By Jesse Kornbluth
Published: Jul 29, 2009
Lafayette Marquis is just plain lewd. It's got a boogie beat, atmosphere thicker than Louisiana fog, production that emphasizes the beat, molasses-thick lyrics that don't aspire to profundity --- it's the good times music you've been looking for. Late-night transport to a sexy mystery. A worthy successor to Dr. John and John Fogerty.
C.C. Adcock hails from Lafayette, Louisiana --- Cajun country, west of Baton Rouge. Average rainfall: 61 inches a year. On rainy days in his childhood, little Charlie Adcock learned to play guitar. By 14, he had a band that he remembers as "a rhythm and blues Menudo." He played with Bo Diddley, toured with Buckwheat Zydeco, and made a much-praised first CD, C.C. Adcock.
A decade passed, and then came "Lafayette Marquis." Well, he is a nobleman --- at least in his clothes. He likes custom-made suits and expensive shoes (the reptilian pattern on the CD cover is from his boots). But when he talks about his songs, he's no gent. One song, for him, is "a score to a cock-fighting scene --- it's about a couple of oilfield, renegade, ruffneck podnuhs of mine."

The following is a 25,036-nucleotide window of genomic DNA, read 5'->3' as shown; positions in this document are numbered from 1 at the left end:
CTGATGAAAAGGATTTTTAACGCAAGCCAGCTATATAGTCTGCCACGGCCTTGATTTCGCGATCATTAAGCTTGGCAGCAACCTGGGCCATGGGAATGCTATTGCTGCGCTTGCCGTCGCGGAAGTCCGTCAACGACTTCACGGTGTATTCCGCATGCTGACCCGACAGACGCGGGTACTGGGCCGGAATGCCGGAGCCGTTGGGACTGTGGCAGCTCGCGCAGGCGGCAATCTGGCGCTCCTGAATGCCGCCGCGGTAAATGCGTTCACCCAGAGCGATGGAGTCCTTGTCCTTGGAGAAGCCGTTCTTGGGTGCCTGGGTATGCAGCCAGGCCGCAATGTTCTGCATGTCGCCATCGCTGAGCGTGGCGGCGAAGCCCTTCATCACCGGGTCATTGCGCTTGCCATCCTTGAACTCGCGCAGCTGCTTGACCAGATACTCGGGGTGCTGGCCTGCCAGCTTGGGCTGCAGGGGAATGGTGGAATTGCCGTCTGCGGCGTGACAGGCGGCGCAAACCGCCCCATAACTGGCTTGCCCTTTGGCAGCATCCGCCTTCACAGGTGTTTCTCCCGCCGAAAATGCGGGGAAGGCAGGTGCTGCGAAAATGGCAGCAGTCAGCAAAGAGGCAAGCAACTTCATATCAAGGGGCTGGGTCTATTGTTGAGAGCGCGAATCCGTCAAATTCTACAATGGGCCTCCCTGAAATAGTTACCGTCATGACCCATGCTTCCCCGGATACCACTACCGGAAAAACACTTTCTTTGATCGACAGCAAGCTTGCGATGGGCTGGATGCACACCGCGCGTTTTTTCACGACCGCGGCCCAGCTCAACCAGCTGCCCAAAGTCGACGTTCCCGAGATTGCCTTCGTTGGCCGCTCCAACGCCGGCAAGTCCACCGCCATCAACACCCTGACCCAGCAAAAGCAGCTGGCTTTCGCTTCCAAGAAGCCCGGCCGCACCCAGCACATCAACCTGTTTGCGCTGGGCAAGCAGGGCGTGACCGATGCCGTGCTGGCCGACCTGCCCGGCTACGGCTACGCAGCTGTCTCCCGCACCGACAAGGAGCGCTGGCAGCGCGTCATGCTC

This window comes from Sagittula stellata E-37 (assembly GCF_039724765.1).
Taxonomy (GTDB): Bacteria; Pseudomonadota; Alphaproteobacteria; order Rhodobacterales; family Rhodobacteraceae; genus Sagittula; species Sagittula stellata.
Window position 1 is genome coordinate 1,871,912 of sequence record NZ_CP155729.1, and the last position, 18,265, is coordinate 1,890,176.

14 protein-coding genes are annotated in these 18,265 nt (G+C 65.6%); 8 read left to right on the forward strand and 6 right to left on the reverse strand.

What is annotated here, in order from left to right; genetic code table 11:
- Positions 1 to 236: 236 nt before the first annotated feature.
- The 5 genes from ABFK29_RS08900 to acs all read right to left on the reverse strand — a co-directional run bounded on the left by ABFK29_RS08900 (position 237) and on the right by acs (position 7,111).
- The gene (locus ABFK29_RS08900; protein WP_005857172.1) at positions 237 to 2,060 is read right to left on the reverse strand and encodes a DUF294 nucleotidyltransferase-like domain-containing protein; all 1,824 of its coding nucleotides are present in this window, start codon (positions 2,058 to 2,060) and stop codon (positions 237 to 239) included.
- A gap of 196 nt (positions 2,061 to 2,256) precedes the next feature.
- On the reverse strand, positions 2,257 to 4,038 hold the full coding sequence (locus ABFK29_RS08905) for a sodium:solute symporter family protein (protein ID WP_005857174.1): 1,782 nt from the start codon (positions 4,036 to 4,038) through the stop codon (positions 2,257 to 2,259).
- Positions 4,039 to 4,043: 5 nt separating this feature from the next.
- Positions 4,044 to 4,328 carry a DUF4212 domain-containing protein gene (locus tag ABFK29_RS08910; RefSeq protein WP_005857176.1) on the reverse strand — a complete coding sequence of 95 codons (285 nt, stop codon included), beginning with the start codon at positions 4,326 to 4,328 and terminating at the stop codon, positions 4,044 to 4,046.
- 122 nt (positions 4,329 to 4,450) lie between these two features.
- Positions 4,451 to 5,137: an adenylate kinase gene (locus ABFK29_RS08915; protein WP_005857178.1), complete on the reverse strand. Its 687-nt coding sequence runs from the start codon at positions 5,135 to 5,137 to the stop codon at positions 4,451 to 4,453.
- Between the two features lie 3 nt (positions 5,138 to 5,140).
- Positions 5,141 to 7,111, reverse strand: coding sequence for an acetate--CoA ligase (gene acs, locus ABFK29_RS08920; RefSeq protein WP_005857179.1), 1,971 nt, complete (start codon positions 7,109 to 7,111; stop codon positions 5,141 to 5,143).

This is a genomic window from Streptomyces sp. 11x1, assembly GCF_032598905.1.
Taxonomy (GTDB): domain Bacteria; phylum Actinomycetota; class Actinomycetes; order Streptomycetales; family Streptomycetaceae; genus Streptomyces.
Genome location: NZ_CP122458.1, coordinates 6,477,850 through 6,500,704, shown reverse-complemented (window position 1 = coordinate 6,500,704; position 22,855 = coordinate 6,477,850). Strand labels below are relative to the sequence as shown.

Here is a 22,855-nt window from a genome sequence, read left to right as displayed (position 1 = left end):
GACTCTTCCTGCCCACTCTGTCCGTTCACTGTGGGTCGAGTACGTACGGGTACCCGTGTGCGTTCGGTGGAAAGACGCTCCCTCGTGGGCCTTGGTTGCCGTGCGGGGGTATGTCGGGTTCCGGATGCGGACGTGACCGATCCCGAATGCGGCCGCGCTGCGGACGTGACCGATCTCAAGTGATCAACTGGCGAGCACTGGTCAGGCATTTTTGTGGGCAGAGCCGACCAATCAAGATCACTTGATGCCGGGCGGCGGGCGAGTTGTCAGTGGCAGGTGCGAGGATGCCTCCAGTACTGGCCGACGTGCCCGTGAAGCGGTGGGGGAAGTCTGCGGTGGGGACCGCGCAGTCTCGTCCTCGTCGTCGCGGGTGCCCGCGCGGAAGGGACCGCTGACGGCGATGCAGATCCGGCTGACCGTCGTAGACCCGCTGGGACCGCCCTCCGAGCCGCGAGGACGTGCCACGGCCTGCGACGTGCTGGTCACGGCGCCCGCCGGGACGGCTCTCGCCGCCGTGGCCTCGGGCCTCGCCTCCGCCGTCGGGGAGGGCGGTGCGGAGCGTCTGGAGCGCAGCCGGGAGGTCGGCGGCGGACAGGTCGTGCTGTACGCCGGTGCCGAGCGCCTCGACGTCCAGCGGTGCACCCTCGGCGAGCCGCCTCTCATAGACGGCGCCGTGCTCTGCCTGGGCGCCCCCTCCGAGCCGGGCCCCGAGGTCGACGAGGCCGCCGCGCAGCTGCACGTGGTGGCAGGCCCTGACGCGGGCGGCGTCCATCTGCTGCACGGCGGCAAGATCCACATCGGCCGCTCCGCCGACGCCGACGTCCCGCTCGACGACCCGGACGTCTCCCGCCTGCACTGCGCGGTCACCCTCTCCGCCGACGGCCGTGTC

The song that will win you over is “Y'All'd Think She'd Be Good 2 Me.” (Warning: Once ingested, good luck it getting it out of your head.) It opens with an ominous groove and a pounding beat, and that crazy drumming just doesn’t stop. There are invocations from the church of Cajun, a guitar solo that the young Clapton would have envied, electronic mixing that amps up the sense of wrongness --- “She’s no good for me/She put a shame on the name of my family” --- and then it all comes together in one butt-shaking climax. [Listen to it here.]
How fun a guy is C.C. Adcock? Listen to him talk about his home town:
On any given night, you can start out in the country with some food, drop in to a Cajun dance hall and watch the old folks glidin' round the floor, then put the top down and jump back into town and rock around to the new sounds of some up-and-coming-cats. Then, you can cross the tracks and bump at a Zydeco disco, have a few Crown & Sevens and -- at the end of the night -- head south to another Parish where they stay open all night, and you can boogie `til daybreak in front of a classic swamp-pop jukebox and still make it home in time for Mass. And that's not even a fairy tale night.
“Lafayette Marquis” is like the souvenir of such a night. I picture a monster of a car --- an old Mercury with a sleek V-8 under the hood. A VFW hall with a neon sign that you almost can't see through the fog. Women in cotton dresses, men in jeans. Beer in bottles. And on stage, a powerhouse band, playing tight songs about loose females. A crazy fiddler gives the boogie some Cajun twang. The drum sounds hollow as a barrel. The bass player drives the beat like a steam engine. And above it, C.C. sings lyrics that are family-friendly only because they're too slurred to hear.